Actors in a Play
To pick up where my friend left off in our discussion about integrity, I want to bring forth something interrelated. It involves the various roles we have to step into throughout our lives. We believe this is important because how we play our roles determines how those close to us will think about us long after we are gone. Does this sound grim to you? Only if you hold a negative opinion of your own mortality.
The Stoic View on Roles
If you have been reading our articles up to now, you probably know that the Stoics are not emotionally repressive and boring individuals, but dynamic human beings who attempt to utilize reason in their daily lives. This extends to how we could fit into society because the Stoics were not like the Epicureans, a rival philosophical school that encouraged distance from politics and society due to the psychological pain these topics cause. I could talk all day about these historical curiosities, but I have subjected myself to the role of a blogger not a scholar; I only write these articles to help illuminate how this ancient philosophy could help us live better lives. My scholarly desires will have to wait. Whether you like it or not, we all have multiple roles to play, for example, I have to play the role of a brother, an uncle, a son, a clerk, a friend, etc. The Stoics came from all walks of life, Epictetus being a former slave turned mentor had this to say about roles:
“We are like actors in a play. The divine will has assigned us our roles in life without consulting us. Some of us will act in a short drama, others in a long one. We might be assigned the part of a poor person, a cripple, a distinguished celebrity or public leader, or an ordinary citizen.”
A Day in the Life of a Courtesy Clerk
Let’s take my job as a courtesy clerk as an example of a role. I have to greet customers with a smile and ask how their day is going; this is essentially small talk so topics like politics, sex and religion are forbidden to bring up. And if you have to ask why, then I’m going to assume you haven’t lived in polite society for that long. Jokes aside, the manual on what a courtesy clerk has to be is that they are the diplomats of the grocery store because courtesy clerks are often the first face a customer sees and the last person they interact with; this extends to helping customers carry their groceries to their vehicles. The ultimate goal is to leave a lasting impression on the customer so that they return to see our warm personalities. The reality is that we are all human and stress and personal issues sometimes interfere with the execution of that role. Like I mentioned in a previous article, I had to deal with social anxiety and depression, once I got a handle on these issues my next question to myself was, how can I execute my role?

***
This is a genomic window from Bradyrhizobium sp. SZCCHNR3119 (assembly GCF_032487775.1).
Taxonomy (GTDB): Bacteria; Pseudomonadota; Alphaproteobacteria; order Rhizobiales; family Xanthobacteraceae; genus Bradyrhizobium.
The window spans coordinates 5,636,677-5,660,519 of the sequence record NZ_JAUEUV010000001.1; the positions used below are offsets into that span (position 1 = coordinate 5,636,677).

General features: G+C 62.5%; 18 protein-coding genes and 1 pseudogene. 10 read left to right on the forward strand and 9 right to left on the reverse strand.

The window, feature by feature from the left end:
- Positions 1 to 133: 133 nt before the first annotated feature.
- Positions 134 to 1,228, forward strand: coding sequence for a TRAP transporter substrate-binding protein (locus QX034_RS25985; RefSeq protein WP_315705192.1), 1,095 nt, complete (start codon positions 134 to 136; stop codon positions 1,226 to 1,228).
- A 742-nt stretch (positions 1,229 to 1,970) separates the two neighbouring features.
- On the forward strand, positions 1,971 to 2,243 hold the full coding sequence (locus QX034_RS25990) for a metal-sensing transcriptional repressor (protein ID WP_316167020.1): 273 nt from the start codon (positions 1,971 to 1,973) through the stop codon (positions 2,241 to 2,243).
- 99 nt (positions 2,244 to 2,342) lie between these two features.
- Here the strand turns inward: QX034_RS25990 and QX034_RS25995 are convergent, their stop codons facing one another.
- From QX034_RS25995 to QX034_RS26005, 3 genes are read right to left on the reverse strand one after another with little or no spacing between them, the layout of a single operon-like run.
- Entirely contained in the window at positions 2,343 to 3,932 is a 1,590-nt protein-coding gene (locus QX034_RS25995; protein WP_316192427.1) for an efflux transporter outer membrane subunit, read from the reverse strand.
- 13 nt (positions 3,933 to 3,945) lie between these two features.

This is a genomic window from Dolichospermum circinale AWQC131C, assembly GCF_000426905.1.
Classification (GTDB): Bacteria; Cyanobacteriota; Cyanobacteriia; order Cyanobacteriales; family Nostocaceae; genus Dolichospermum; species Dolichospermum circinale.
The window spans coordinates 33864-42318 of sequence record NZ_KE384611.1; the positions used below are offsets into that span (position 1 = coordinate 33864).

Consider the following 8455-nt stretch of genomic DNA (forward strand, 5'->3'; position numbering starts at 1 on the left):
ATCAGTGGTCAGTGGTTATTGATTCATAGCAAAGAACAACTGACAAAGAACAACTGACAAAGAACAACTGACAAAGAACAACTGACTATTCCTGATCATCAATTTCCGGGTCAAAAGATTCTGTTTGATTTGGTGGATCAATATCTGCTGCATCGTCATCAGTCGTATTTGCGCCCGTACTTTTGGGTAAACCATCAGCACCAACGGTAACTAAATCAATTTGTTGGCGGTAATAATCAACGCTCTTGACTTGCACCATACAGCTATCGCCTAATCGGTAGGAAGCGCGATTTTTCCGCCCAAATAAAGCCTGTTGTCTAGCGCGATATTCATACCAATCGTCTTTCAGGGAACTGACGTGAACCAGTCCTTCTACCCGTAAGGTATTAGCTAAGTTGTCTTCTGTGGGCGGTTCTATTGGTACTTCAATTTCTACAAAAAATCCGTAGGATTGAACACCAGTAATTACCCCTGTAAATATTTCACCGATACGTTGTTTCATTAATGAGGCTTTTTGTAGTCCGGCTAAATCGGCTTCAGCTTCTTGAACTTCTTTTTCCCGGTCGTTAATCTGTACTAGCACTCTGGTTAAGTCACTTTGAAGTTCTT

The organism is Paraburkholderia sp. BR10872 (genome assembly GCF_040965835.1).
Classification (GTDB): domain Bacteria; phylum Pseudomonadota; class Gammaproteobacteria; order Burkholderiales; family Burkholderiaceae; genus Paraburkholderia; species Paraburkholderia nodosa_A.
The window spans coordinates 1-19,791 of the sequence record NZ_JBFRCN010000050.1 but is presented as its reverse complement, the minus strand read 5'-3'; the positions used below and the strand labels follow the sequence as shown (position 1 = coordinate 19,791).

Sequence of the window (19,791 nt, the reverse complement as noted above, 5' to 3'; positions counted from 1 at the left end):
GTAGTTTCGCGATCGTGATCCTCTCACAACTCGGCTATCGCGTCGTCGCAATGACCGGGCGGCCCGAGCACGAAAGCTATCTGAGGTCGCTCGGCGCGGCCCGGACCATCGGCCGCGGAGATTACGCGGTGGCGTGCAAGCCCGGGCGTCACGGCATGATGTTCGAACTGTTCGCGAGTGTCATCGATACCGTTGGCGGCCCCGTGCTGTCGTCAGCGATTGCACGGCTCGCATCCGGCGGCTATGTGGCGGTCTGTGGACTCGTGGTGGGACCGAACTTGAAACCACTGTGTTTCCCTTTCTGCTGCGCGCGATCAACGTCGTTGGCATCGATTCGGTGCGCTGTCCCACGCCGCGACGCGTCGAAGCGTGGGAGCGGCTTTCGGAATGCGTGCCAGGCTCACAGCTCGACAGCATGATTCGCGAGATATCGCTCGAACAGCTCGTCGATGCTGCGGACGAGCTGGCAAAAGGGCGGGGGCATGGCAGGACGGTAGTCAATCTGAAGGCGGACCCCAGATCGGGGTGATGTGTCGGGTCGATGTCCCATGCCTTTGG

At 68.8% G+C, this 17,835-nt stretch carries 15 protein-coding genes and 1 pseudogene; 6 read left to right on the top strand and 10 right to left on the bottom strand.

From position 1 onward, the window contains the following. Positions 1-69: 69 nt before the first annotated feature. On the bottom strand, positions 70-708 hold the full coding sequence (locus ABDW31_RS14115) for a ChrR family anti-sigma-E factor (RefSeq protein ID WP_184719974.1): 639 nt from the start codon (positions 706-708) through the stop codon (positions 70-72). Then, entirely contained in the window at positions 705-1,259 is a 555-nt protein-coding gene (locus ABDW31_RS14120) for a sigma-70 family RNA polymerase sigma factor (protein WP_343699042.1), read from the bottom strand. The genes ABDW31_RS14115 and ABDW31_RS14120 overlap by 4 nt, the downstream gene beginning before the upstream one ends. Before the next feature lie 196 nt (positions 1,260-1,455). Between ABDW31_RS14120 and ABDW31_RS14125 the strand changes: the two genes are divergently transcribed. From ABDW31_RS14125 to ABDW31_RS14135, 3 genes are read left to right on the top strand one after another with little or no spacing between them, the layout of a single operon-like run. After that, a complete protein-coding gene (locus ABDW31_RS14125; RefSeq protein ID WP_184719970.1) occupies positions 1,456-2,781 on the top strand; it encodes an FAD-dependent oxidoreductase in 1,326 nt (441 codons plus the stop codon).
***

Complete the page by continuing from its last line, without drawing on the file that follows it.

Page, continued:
Courtesy Clerk Service
Recently, I had received a compliment from a customer for going out of my way to provide her with helpful information and options. This person has GI issues and, according to the advice of her doctor, she could only eat gluten-free foods. She was searching for a specific brand that my store used to carry and I discovered that it was no longer sold; I could see the disappointment on her face and proceeded to ask my boss if there were any options we could give her. He told me and I relayed the information to her and then I apologized on behalf of the district and told her that we are thankful for her continued loyalty. This is an example on how to be amiable and courteous. I could have told her, “oh well, we can’t do anything,” or simply asked another colleague to help her so I wouldn’t have to deal with her, but that would have been a decision made by my anxious self; I didn’t want to feed that emotion.
The Inevitability of Playing a Role
This is only one example of how playing a role is inevitable when you become aware of what people are struggling with and how you fit into the larger world. And there are moments when life calls on us to step out of a role briefly. When I assist some customers to their vehicles, they start to tell me very personal details about their lives, including grieving and divorce; in these moments I have felt uncomfortable because it is not my place to dispense advice, but when they are going through something that I have personally gone through myself, for example grief, I briefly step out of my worker bee role and offer a little of my experience with the matter. Often times, the person feels better and this actually causes them to come back to the store, glad that there are empathetic workers. I’m not a grief counselor nor am I a Machiavellian, but I look at it as fulfilling two roles, a courtesy clerk and a human being. And to leave one more quote from Epictetus, he had this to say:
“Although we can’t control which roles are assigned us, it must be our business to act our given role as best as we possibly can and to refrain from complaining about it. Wherever you find yourself and in whatever circumstances, give an impeccable performance.”
There are so many other examples we could give about playing our roles. It is everywhere from roles in the military to roles in political positions (we won’t do president bashing here, regardless of our personal opinions). Roles are definitely related to the Stoic theme of fate, integrity and facing our mortality because if you can’t play a role decently, you either have to take a hard look at your own priorities or reconsider what is actually in your ability to play. Until next time!